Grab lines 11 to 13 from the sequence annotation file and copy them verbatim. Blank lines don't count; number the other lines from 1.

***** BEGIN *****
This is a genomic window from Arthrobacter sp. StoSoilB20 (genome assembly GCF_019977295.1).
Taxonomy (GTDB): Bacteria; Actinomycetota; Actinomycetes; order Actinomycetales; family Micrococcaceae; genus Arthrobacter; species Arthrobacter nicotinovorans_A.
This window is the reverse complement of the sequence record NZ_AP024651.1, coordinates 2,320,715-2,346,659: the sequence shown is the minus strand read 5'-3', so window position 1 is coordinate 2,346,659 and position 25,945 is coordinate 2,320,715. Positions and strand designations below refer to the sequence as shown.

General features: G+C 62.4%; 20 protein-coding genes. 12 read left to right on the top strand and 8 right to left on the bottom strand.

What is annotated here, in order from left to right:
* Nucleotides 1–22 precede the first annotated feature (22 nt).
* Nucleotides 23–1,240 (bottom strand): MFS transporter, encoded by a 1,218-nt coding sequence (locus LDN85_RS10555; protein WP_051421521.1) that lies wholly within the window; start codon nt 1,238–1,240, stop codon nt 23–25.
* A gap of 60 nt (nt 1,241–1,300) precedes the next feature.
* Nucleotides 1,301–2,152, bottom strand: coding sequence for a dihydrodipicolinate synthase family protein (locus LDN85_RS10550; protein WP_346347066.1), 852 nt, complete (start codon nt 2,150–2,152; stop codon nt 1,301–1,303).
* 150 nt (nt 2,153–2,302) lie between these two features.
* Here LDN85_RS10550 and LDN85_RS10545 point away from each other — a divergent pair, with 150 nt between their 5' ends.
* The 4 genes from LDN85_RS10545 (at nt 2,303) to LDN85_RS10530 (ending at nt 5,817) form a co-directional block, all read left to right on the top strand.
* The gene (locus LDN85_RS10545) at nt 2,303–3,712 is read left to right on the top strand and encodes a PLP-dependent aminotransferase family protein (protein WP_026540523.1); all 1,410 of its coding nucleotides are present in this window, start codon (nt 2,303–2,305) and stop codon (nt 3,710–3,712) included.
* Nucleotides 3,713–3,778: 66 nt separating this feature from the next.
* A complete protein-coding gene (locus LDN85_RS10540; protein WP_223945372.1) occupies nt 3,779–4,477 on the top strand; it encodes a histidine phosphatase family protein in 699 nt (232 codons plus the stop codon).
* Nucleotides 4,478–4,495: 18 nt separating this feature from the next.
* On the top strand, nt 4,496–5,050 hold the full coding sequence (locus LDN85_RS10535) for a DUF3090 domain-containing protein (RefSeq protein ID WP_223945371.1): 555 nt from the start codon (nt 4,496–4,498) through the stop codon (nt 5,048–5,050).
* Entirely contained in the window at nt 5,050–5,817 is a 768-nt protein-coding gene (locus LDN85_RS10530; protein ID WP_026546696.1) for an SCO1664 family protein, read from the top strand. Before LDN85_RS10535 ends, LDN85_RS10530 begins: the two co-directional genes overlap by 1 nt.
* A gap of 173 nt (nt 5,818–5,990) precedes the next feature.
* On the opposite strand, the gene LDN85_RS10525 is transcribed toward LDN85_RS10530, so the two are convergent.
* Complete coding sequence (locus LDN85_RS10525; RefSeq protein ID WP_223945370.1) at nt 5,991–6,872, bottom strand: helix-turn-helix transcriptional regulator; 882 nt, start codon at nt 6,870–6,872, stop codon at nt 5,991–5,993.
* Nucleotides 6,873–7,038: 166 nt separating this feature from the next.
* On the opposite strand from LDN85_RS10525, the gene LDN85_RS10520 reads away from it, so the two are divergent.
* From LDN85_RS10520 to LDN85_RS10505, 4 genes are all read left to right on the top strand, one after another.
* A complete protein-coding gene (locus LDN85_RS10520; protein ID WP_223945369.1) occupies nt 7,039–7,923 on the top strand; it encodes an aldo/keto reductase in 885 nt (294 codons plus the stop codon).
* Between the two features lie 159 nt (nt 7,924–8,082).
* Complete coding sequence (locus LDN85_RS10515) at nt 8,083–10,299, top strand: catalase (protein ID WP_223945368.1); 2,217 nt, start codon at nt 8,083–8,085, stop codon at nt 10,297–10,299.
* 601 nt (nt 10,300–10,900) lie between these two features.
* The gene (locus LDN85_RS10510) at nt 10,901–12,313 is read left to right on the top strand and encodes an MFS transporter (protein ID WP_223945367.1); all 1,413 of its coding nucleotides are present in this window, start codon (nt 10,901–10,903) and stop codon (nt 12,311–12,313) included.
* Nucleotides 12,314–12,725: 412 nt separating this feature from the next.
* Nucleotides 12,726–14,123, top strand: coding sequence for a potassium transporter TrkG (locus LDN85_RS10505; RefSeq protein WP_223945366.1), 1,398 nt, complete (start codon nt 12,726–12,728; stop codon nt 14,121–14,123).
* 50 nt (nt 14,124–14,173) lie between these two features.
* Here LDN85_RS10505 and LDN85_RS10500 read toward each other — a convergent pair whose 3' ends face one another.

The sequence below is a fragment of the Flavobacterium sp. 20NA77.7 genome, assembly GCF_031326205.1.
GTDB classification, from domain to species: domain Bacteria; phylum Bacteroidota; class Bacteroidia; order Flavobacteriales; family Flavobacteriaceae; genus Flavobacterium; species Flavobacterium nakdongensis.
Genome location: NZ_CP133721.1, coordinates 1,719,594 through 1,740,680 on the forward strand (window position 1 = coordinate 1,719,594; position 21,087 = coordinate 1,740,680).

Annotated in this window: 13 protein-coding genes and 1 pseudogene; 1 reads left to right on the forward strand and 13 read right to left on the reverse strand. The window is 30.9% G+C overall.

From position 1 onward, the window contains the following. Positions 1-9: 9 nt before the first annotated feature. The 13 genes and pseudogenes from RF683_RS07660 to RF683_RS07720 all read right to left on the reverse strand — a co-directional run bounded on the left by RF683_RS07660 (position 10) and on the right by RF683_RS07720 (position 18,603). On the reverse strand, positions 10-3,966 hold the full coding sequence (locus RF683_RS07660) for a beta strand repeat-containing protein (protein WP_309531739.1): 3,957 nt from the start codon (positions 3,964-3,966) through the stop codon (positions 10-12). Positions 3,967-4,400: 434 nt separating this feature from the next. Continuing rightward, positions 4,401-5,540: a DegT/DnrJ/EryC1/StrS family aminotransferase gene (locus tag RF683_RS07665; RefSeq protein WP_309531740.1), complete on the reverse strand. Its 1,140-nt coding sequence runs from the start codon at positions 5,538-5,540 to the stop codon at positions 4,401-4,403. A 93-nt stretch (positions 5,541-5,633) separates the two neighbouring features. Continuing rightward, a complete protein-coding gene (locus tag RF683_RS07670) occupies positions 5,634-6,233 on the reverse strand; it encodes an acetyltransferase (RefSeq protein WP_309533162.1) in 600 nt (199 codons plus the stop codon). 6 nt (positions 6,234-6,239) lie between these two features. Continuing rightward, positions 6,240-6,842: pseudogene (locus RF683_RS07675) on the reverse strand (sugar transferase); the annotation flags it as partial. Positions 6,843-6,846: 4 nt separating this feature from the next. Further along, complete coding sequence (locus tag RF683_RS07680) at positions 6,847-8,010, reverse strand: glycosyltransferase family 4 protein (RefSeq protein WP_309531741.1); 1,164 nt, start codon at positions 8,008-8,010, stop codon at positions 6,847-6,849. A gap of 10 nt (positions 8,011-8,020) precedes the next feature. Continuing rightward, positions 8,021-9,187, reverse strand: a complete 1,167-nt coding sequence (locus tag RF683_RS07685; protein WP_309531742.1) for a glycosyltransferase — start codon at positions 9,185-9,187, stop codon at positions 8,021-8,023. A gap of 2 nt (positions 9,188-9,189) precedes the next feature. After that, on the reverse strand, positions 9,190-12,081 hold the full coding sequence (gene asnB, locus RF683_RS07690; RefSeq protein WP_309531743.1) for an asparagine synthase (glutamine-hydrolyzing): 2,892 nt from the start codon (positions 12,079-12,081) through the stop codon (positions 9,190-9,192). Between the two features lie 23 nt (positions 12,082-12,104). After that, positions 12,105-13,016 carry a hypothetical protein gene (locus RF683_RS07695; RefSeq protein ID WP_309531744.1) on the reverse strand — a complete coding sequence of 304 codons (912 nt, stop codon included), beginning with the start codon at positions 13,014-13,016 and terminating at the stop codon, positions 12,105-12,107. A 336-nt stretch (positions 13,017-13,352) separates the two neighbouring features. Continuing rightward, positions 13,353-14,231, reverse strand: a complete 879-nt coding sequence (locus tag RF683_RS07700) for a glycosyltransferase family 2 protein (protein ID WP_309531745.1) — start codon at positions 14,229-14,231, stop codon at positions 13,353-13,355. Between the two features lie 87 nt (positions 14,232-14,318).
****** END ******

* Here LDN85_RS10550 and LDN85_RS10545 point away from each other — a divergent pair, with 150 nt between their 5' ends.
* The 4 genes from LDN85_RS10545 (at nt 2,303) to LDN85_RS10530 (ending at nt 5,817) form a co-directional block, all read left to right on the top strand.
* The gene (locus LDN85_RS10545) at nt 2,303–3,712 is read left to right on the top strand and encodes a PLP-dependent aminotransferase family protein (protein WP_026540523.1); all 1,410 of its coding nucleotides are present in this window, start codon (nt 2,303–2,305) and stop codon (nt 3,710–3,712) included.